Updated: Jul 7, 2020
Guilin Prefecture-level City — or simply Guilin — is a very large administrative area in Guangxi that encompasses several counties, including Yangshuo, and several districts. Most of the tourism activities are concentrated in the city centre known as Xiufeng Residential District (秀峰区). When travelling in Guilin, most references to "Guilin City" actually refers to Xiufeng District.
I first arrived in Guilin City from Hainan Island and spent few days in the city before rafting down the Li River to Xingping (see Story #1 and Story #2). After Xingping, I visited Yangshuo and Huangyao Ancient Town before doubling back to Guilin City before travelling to the northeastern corner of Guangxi.
Where I Stayed
Sight-Seeing Spots in Guilin City
Guilin is dominated by many mountains and two major rivers, such that almost anywhere can be a "tourist attraction". A mountain, a hill or a lake can be a "scenic area" of its own. And that means pay to see each of them.
There is no need to visit each and every sites, especially in Guilin City, since most of the major sights are along the Li River.
In Guilin City, tour agencies will usually promote "main-essence" packages for "3 hills, 2 caves and 1 river" (三山、两洞、一条江). Three hills refer to Elephant Trunk Hill (象鼻山), Wave-Subduing Hill (伏泼山) and Folded Brocade Hill (叠彩山). Two caves refer to Reed Flute Cave (芦笛岩) and Seven Stars Cave (七星岩) in Seven Stars Park. And one river is Li River (漓江).
From the list of 6 recommended attractions, I went for those that I was really interested in.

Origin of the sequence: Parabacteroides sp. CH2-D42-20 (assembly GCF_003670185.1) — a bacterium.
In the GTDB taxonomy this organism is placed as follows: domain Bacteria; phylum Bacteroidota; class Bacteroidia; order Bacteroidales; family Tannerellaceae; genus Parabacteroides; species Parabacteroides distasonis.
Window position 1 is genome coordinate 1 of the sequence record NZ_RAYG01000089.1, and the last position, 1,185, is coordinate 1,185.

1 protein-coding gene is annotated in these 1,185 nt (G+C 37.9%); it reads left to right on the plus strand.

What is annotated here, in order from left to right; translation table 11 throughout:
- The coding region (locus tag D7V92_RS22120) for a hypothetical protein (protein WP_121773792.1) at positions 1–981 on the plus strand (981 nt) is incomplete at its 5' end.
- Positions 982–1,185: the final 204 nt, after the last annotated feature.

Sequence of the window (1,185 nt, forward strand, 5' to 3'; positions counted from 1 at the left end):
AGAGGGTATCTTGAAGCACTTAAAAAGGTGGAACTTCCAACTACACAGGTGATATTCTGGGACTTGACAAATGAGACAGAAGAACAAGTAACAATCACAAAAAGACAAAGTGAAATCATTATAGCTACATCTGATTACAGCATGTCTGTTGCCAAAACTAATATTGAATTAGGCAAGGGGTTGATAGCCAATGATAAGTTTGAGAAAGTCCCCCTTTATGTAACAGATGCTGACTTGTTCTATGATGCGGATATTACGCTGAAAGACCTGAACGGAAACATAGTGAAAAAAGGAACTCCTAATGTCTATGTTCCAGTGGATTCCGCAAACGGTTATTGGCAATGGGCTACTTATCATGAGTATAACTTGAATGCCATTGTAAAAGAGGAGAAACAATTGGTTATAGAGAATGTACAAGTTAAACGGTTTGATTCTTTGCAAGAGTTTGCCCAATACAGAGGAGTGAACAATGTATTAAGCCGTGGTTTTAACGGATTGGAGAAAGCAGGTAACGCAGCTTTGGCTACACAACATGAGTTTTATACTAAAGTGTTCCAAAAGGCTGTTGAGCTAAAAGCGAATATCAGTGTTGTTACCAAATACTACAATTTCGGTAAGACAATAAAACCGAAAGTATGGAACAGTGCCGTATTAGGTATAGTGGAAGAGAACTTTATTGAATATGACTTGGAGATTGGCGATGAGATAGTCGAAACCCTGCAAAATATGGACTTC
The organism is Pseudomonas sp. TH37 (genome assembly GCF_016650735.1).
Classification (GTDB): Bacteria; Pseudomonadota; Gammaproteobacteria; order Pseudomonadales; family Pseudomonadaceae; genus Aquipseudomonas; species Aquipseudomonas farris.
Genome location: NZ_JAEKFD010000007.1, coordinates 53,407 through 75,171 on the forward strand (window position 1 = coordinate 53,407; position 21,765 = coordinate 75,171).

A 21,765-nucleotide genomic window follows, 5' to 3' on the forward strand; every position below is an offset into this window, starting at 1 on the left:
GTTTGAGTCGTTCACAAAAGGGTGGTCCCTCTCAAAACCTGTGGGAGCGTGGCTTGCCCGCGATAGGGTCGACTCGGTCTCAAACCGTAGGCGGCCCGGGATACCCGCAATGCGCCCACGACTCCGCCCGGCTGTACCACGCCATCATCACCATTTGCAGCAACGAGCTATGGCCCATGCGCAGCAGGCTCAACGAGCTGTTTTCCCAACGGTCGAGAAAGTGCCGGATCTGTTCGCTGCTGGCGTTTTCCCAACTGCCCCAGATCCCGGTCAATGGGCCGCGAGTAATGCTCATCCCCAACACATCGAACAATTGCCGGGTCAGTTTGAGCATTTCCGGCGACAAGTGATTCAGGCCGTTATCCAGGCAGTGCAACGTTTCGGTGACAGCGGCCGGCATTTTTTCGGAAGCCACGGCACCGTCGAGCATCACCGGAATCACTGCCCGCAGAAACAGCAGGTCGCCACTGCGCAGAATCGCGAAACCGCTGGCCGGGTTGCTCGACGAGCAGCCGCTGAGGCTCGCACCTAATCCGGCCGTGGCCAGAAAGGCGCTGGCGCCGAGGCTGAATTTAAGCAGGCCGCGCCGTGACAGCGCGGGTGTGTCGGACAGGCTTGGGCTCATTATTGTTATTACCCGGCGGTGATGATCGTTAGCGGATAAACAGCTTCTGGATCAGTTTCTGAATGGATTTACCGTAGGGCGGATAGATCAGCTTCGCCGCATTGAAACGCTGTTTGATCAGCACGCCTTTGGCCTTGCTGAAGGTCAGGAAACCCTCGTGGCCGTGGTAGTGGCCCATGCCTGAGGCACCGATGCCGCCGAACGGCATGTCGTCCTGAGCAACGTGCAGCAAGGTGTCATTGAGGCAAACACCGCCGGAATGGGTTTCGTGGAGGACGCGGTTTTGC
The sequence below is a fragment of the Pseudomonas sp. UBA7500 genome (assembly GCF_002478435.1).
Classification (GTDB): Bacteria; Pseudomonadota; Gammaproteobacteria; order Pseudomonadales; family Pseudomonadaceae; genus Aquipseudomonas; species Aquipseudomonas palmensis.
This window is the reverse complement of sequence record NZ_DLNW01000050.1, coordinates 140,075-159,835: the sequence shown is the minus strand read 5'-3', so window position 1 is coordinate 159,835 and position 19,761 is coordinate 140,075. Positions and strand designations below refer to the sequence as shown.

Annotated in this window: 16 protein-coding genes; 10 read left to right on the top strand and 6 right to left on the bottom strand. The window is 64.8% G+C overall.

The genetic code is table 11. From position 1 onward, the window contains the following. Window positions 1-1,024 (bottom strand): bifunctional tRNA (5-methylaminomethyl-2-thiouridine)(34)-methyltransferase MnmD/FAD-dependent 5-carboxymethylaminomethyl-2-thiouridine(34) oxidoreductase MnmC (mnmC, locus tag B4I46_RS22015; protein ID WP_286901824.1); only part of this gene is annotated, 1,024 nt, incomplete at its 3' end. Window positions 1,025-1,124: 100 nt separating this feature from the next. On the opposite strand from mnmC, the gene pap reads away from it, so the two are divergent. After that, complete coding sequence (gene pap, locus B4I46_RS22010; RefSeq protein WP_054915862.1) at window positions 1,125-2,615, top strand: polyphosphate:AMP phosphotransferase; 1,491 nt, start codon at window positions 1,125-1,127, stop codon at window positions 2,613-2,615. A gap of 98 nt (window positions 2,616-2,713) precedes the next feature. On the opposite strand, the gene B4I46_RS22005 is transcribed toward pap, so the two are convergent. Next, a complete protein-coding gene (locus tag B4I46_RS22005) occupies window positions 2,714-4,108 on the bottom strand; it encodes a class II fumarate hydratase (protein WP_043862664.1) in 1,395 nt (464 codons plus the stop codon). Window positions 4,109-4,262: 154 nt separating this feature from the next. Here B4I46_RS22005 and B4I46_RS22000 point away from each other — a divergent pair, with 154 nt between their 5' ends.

I had travelled down Li River in a bamboo raft to Xingping, Yangshuo, and back. Most of the major sights of Guilin were along the river and at Xingping.
Take a look from Story #1: Rafting down Li River in Guilin.
I was not really interested in limestone caves, especially those colourful lighting that were usually installed in such caves. Another aspect required for appreciating the natural "arts" in limestone caves is "imagination" — to imagine what those stalactites and stalagmites might resemble. I admit I am not very imaginative. Furthermore, I had been to Gold Water Cave (金水岩), a smaller limestone cave, in Yangshuo (see Story #3).
So, I dropped both Reed Flute Cave (芦笛岩) and Seven Stars Cave (七星岩) from my itinerary.
It was not necessary to go for all the 3 hills although each of them provided different view angles over the city of Guilin and also the Li River. I am not crazy over city views — but I will spend days over beautiful landscapes.
Elephant Trunk Hill (Xiangbishan, 象鼻山) is just a small hill with an arch above the river, which makes the hill looks like an elephant drinking water with its trunk. And it was fenced up with trees planted along the fence to prevent non-ticket holders from taking pictures. It was not worth the CNY 60 (now CNY 75) to go in just to see that hill — a search for a photo on the Internet will save you CNY 75.
Anyway, I skipped the hill but managed a peek between the trees.
Between Wave-Subduing Hill and Folded Brocade Hill, I opted for the latter because it had 4 peaks for checking out the scenery and the highest among the 3 hills. Wave-Subduing Hill (Fubo Hill, 伏泼山) is single-hill of 62 metres above water but had a cave with Buddhist carvings. My objective was the scenery.
Folded Brocade Hill, Diecai Hill (叠彩山)
Folded Brocade Hill was only 70 metres above Li River so it was easy to climb but it has 4 peaks. I managed to ascend two of the peaks before giving up because the path would go down and up for each peaks.
In all Chinese paintings about Guilin, we usually see mountains in a sea of white clouds. In reality, Guilin is composed of mountains in a sea of buildings — this is why I hate reality.
From the top of the first hill, I was able to take in the whole view of Mulong Lake Scenic Area (木龙湖景区) below and city views afar.
And the second hill I was going to ascend is to the right of the photo (below). But, I had to descend all the way down before going up again.
On the second hill, this stone tablet says "Ascend to the top of Folded Brocade Hill, you will live to 130 years old" (登上叠彩山，活到一百三). Why 130? I guess it's because "三" (san) rhymes with "山" (shan).
And checking out the scenery of Li River below.